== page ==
Alzheimer’s is a common type of dementia that affects memory, thinking, and behavior which will eventually grow severe enough to begin interfering with day-to-day tasks.
According to https://www.alz.org/ there is an estimated 6.7 million Americans aged 65 or older that currently live with Alzheimer’s dementia, this number is expected to reach 14 million by 2060. The number of people who are caregivers for people with Alzheimer’s is estimated to be more than 11 million.
Even though Alzheimer’s research is at the forefront of biomedical study, the brain and mind are complex, and treating Alzheimer’s has taken time and currently the treatments provided only temporarily improve symptoms and change progression speeds but there is no inherent cure yet.
Current FDA-approved drugs include:
- Drugs that help change the progression of the disease: Aducanumab (Aduhelm™), Lecanemab (Leqembi™)
- Drugs that help treat cognitive behavior: Cholinesterase inhibitors (Aricept®, Exelon®, Razadyne®), Glutamate regulators (Namenda®), Cholinesterase inhibitor + glutamate regulator (Namzeric®)
- Drugs that help treat non-cognitive behavior: Orexin receptor antagonist (Belsomra®)
There are also alternative treatments for individuals who prefer not to take traditional medication. While there is some research done about these alternatives, they are not FDA-approved and their effectiveness, safety, and purity are unknown.
Alternative treatments can include:
- Medical cannabis and CBD
- Light therapy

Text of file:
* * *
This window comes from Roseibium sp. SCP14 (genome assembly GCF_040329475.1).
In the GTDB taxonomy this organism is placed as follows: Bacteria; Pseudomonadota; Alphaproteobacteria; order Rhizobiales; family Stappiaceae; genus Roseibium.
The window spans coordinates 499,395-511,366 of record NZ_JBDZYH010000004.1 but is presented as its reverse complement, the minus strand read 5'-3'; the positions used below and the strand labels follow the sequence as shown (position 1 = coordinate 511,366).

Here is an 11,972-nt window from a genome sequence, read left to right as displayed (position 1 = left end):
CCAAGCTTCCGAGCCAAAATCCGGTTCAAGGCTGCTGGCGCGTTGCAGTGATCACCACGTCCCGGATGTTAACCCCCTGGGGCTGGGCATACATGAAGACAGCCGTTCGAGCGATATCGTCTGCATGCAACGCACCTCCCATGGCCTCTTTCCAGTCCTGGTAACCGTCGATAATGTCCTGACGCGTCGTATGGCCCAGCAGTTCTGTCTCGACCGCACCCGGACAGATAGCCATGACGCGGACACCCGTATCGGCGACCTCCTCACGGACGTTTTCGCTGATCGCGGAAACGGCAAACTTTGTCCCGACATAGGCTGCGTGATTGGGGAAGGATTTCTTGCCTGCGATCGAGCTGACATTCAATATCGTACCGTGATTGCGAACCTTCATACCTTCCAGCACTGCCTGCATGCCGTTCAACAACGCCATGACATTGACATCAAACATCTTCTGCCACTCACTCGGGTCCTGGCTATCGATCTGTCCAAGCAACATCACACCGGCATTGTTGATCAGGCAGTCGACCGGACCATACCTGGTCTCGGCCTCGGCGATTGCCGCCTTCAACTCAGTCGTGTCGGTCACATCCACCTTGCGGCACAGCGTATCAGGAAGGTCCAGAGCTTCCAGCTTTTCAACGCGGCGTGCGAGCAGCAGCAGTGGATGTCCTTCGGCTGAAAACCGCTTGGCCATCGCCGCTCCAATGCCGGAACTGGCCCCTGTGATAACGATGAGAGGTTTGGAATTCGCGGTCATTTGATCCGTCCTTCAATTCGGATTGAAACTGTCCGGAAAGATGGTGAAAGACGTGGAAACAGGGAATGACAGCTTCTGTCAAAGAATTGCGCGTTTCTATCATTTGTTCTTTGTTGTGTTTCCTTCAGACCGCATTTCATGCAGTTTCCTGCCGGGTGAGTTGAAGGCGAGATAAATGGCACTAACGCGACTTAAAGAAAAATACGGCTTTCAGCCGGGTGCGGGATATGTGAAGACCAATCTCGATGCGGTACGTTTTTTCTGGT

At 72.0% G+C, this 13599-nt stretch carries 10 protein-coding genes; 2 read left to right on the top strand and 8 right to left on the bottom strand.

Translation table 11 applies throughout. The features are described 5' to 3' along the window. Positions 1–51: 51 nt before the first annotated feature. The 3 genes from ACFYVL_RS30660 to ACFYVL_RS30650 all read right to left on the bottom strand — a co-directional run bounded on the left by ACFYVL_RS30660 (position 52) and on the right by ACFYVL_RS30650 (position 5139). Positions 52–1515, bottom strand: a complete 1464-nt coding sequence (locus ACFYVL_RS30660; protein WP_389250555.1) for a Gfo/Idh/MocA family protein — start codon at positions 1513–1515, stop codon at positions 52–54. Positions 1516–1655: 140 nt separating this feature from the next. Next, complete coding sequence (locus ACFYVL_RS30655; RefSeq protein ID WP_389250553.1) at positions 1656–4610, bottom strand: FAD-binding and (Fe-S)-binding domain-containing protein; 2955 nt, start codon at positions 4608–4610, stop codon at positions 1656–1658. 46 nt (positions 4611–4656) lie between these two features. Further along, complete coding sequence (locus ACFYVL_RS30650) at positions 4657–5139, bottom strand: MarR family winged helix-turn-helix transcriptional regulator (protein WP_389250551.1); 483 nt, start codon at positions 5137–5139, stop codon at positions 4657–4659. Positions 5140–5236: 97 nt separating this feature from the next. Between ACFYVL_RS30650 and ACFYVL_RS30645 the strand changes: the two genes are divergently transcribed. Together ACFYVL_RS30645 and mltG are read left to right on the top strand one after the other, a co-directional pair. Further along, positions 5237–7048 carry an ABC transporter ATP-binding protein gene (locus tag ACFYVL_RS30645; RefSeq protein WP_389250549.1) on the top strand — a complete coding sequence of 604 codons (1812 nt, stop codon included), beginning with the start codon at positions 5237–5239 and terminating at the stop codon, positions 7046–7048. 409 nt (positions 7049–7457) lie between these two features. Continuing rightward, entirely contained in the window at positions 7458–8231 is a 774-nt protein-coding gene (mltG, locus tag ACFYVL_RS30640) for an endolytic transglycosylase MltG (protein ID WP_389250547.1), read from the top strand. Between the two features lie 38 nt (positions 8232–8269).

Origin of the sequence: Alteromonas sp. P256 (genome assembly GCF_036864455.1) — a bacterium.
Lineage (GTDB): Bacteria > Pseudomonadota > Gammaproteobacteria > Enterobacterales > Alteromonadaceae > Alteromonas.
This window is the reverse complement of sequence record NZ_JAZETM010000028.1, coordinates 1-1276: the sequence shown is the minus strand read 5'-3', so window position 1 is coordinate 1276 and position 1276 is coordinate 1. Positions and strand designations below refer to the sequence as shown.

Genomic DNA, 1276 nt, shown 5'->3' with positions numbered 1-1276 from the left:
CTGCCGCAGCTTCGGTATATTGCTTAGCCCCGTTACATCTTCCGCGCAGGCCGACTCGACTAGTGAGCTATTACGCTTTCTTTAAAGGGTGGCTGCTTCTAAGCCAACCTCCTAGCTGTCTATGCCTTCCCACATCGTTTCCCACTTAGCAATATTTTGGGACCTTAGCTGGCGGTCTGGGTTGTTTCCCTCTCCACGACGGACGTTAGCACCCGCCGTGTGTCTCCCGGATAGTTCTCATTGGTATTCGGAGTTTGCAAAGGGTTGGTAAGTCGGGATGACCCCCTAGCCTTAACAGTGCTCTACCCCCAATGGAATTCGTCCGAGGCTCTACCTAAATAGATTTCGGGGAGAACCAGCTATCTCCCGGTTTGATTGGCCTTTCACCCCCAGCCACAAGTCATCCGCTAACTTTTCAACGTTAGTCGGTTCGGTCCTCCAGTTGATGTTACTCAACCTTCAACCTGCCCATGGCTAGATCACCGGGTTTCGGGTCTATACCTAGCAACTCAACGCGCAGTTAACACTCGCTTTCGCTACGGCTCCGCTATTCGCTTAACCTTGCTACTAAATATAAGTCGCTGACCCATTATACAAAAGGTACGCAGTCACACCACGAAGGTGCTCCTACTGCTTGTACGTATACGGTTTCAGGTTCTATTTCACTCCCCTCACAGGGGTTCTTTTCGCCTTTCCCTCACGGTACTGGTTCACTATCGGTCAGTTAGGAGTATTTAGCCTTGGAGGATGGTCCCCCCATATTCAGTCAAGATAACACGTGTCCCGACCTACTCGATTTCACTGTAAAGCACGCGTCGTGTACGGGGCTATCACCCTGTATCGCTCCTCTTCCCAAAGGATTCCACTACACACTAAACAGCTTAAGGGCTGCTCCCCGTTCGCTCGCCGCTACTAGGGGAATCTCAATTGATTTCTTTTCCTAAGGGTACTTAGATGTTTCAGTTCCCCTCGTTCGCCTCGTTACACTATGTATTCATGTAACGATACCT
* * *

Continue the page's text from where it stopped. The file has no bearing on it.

- “Medical Foods”: Caprylic Acid, Coconut Oil, Tramiprosate
While not entirely preventable, research has connected certain lifestyle choices that can increase the risk of Alzheimer’s. The CDC has released a few lifestyle changes that can help aid with the prevention of Alzheimer’s.
These suggested changes include:
- Managing and preventing high blood pressure
- Managing blood sugar
- Maintaining a healthy lifestyle and weight
- Quitting smoking
- Avoiding excessive drinking and recreational drug use
- Preventing and correcting hearing loss
- Cognitive training: Structured activities that are specifically designed to enhance memory, reasoning, and processing speed
- Getting regular health evaluations
- Staying socially active: Volunteering in your local community, Taking part in group sports, Trying new activities or hobbies, Creating time to maintain healthy relationships
- Staying mentally active: Reading, Learning a new language, Playing musical instruments
- Try to prevent head trauma: Wearing a seatbelt, Using helmets when riding motorcycles, bikes, playing sports, doing construction, etc., Fall-proofing your home